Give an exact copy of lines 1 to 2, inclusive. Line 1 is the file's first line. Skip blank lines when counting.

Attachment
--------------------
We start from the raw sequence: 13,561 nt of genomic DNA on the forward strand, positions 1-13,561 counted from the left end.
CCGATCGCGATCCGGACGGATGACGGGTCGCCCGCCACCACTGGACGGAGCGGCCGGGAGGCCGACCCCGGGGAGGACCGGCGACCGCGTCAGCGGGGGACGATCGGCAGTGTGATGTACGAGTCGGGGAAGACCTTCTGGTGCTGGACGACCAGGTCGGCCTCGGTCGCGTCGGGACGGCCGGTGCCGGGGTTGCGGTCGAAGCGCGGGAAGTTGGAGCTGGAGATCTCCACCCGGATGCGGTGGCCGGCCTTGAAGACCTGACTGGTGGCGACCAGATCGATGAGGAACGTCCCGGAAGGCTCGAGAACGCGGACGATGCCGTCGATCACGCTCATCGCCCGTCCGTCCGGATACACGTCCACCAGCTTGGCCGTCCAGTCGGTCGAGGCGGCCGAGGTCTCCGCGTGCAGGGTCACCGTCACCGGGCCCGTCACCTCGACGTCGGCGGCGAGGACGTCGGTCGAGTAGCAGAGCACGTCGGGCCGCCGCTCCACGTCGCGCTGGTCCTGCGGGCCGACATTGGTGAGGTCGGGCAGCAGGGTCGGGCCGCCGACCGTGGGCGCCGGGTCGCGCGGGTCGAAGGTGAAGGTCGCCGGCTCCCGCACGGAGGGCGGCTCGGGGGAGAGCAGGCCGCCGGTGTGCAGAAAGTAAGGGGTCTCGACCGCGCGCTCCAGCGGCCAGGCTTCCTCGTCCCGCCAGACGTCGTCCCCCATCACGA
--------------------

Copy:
We start from the raw sequence: 13,561 nt of genomic DNA on the forward strand, positions 1-13,561 counted from the left end.
CCGATCGCGATCCGGACGGATGACGGGTCGCCCGCCACCACTGGACGGAGCGGCCGGGAGGCCGACCCCGGGGAGGACCGGCGACCGCGTCAGCGGGGGACGATCGGCAGTGTGATGTACGAGTCGGGGAAGACCTTCTGGTGCTGGACGACCAGGTCGGCCTCGGTCGCGTCGGGACGGCCGGTGCCGGGGTTGCGGTCGAAGCGCGGGAAGTTGGAGCTGGAGATCTCCACCCGGATGCGGTGGCCGGCCTTGAAGACCTGACTGGTGGCGACCAGATCGATGAGGAACGTCCCGGAAGGCTCGAGAACGCGGACGATGCCGTCGATCACGCTCATCGCCCGTCCGTCCGGATACACGTCCACCAGCTTGGCCGTCCAGTCGGTCGAGGCGGCCGAGGTCTCCGCGTGCAGGGTCACCGTCACCGGGCCCGTCACCTCGACGTCGGCGGCGAGGACGTCGGTCGAGTAGCAGAGCACGTCGGGCCGCCGCTCCACGTCGCGCTGGTCCTGCGGGCCGACATTGGTGAGGTCGGGCAGCAGGGTCGGGCCGCCGACCGTGGGCGCCGGGTCGCGCGGGTCGAAGGTGAAGGTCGCCGGCTCCCGCACGGAGGGCGGCTCGGGGGAGAGCAGGCCGCCGGTGTGCAGAAAGTAAGGGGTCTCGACCGCGCGCTCCAGCGGCCAGGCTTCCTCGTCCCGCCAGACGTCGTCCCCCATCACGA